The US Library of Congress today issued a set of exemptions to an infamous provision in the Digital Millennium Copyright Act (DMCA), establishing a victory for consumers who like to tinker with devices without running afoul of copyright law. The exemptions were far-reaching, extending from movie and television files used in an educational context for criticism to installing third-party software — in other words jailbreaking — tablets and smart TVs. They will however only last for three years.
The Library of Congress meets around every 36 months to decide new exemptions and re-establish previous exemptions to the DMCA's 1201 provision. That provision has made it illegal in the past to unlock your smartphone from its carrier or even to share your HBO Go password with a friend. It's designed to let corporations protect copyrighted material, but it allows them to crackdown on circumventions even when they're not infringing on those copyrights or trying to access or steal proprietary information.
Go ahead, jailbreak your tablet or smart TV
The exemptions, though they only last three years, are designed to remedy that. Yet regulators tend to leave out devices, like in 2012 when the group approved jailbreaking for smartphones but not tablets. This year the Library of Congress got together and established a handful of now well-known exemptions — like the ability to unlock your smartphone from its carrier — and a slew of new ones covering a range of devices.
You can continue to unlock your smartphone and tablet, and the same now goes for Wi-Fi hotspots and wearable devices with cellular connections. As for jailbreaking, you can continue to do so with smartphones and now, for the first time, tablets and smart TVs as well. You're still not allowed to jailbreak e-readers, handheld gaming devices, or laptops and desktop computers. Video game consoles are also off limits, as the Library of Congress found that, "as in 2012, opponents provided substantial evidence that console jailbreaking is closely tied to video game piracy."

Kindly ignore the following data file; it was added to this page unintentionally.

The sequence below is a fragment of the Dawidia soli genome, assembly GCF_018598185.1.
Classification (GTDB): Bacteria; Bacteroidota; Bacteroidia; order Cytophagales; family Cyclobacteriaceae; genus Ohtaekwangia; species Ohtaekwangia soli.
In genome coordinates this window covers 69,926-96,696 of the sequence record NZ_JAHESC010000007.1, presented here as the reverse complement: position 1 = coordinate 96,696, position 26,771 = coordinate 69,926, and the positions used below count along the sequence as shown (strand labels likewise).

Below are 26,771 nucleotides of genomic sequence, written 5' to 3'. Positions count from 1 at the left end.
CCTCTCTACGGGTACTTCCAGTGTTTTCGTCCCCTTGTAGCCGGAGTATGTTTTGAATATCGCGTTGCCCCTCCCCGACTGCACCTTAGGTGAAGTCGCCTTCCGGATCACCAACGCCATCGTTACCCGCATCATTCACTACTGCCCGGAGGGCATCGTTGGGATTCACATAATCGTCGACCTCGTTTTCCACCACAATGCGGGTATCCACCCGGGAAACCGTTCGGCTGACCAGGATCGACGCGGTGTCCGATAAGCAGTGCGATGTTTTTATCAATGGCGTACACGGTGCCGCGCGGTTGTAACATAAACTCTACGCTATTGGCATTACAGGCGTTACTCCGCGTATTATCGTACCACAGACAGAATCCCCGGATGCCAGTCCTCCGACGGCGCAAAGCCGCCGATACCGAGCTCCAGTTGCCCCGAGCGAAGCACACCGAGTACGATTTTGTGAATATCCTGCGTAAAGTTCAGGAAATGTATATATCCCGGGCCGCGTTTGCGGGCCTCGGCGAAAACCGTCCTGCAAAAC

The exemptions also include bypassing copyright protection methods for legally obtained video games that require authentication with a server that is no longer online. Without developer support, both customers and game historians have been unable to easily play or preserve a title with such protections in a museum or for academic study. You cannot circumvent these game protections with massively multiplayer online games, the Library of Congress confirmed, as those games tend to contain material stored directly on a company's server.
You still can't jailbreak your game console, but you can hack your car
Perhaps the most interesting new exemption allows for the tinkering of automotive software for the purpose of "good faith security research" and for "lawful modification." The ruling comes after a concerted effort from the Electronic Frontier Foundation, which filed for two exemptions that are now more relevant than ever in the wake of the Volkswagen emissions scandal.
The EFF wanted to ensure companies and individuals could develop or use third-party diagnostic tools that bypass restrictions placed on the vehicle by its manufacturer, as well as allow security researchers to study possible exploits in a car's onboard computer system. The exemptions don't go into effect for an entire year, which the EFF said was "disappointing"and "unjustified" in an interview with Ars Technica.
Update at 3:10 p.m., October 27th: Added additional details from the online order.
- Source: Library of Congress